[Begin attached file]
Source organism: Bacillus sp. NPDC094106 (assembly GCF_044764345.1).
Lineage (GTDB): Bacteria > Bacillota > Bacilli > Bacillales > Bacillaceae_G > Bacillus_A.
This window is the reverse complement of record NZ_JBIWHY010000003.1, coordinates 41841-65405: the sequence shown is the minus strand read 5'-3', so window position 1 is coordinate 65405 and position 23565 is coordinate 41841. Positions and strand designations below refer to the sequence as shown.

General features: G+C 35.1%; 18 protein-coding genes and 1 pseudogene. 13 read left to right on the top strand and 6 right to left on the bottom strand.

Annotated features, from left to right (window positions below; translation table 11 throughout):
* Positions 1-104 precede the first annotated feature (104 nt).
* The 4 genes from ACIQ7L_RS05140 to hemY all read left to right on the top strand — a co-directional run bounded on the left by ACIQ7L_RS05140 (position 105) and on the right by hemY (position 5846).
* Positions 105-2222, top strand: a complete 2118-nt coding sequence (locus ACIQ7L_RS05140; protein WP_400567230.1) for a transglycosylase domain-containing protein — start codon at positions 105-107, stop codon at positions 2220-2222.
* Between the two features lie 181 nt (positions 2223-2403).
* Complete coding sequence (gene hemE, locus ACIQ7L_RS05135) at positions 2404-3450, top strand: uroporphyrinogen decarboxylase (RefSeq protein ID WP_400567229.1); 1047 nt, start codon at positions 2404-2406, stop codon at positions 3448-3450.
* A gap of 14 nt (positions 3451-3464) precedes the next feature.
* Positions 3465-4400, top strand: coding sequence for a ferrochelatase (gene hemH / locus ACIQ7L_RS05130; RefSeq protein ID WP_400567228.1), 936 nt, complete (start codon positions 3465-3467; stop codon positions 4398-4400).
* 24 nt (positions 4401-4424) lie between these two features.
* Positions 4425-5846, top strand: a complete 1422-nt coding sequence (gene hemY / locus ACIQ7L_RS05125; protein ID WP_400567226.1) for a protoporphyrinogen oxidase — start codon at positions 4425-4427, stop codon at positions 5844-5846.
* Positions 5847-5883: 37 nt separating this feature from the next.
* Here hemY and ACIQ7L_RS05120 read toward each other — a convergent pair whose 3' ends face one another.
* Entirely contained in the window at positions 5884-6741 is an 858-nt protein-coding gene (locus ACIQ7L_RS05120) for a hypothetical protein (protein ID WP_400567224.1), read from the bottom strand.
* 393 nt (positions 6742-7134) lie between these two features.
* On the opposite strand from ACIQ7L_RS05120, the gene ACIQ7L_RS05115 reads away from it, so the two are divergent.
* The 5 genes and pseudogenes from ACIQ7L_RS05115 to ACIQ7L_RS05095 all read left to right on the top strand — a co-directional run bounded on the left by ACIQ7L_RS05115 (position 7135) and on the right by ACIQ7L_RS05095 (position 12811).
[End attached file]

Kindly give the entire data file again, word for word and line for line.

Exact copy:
Source organism: Bacillus sp. NPDC094106 (assembly GCF_044764345.1).
Lineage (GTDB): Bacteria > Bacillota > Bacilli > Bacillales > Bacillaceae_G > Bacillus_A.
This window is the reverse complement of record NZ_JBIWHY010000003.1, coordinates 41841-65405: the sequence shown is the minus strand read 5'-3', so window position 1 is coordinate 65405 and position 23565 is coordinate 41841. Positions and strand designations below refer to the sequence as shown.

General features: G+C 35.1%; 18 protein-coding genes and 1 pseudogene. 13 read left to right on the top strand and 6 right to left on the bottom strand.

Annotated features, from left to right (window positions below; translation table 11 throughout):
* Positions 1-104 precede the first annotated feature (104 nt).
* The 4 genes from ACIQ7L_RS05140 to hemY all read left to right on the top strand — a co-directional run bounded on the left by ACIQ7L_RS05140 (position 105) and on the right by hemY (position 5846).
* Positions 105-2222, top strand: a complete 2118-nt coding sequence (locus ACIQ7L_RS05140; protein WP_400567230.1) for a transglycosylase domain-containing protein — start codon at positions 105-107, stop codon at positions 2220-2222.
* Between the two features lie 181 nt (positions 2223-2403).
* Complete coding sequence (gene hemE, locus ACIQ7L_RS05135) at positions 2404-3450, top strand: uroporphyrinogen decarboxylase (RefSeq protein ID WP_400567229.1); 1047 nt, start codon at positions 2404-2406, stop codon at positions 3448-3450.
* A gap of 14 nt (positions 3451-3464) precedes the next feature.
* Positions 3465-4400, top strand: coding sequence for a ferrochelatase (gene hemH / locus ACIQ7L_RS05130; RefSeq protein ID WP_400567228.1), 936 nt, complete (start codon positions 3465-3467; stop codon positions 4398-4400).
* 24 nt (positions 4401-4424) lie between these two features.
* Positions 4425-5846, top strand: a complete 1422-nt coding sequence (gene hemY / locus ACIQ7L_RS05125; protein ID WP_400567226.1) for a protoporphyrinogen oxidase — start codon at positions 4425-4427, stop codon at positions 5844-5846.
* Positions 5847-5883: 37 nt separating this feature from the next.
* Here hemY and ACIQ7L_RS05120 read toward each other — a convergent pair whose 3' ends face one another.
* Entirely contained in the window at positions 5884-6741 is an 858-nt protein-coding gene (locus ACIQ7L_RS05120) for a hypothetical protein (protein ID WP_400567224.1), read from the bottom strand.
* 393 nt (positions 6742-7134) lie between these two features.
* On the opposite strand from ACIQ7L_RS05120, the gene ACIQ7L_RS05115 reads away from it, so the two are divergent.
* The 5 genes and pseudogenes from ACIQ7L_RS05115 to ACIQ7L_RS05095 all read left to right on the top strand — a co-directional run bounded on the left by ACIQ7L_RS05115 (position 7135) and on the right by ACIQ7L_RS05095 (position 12811).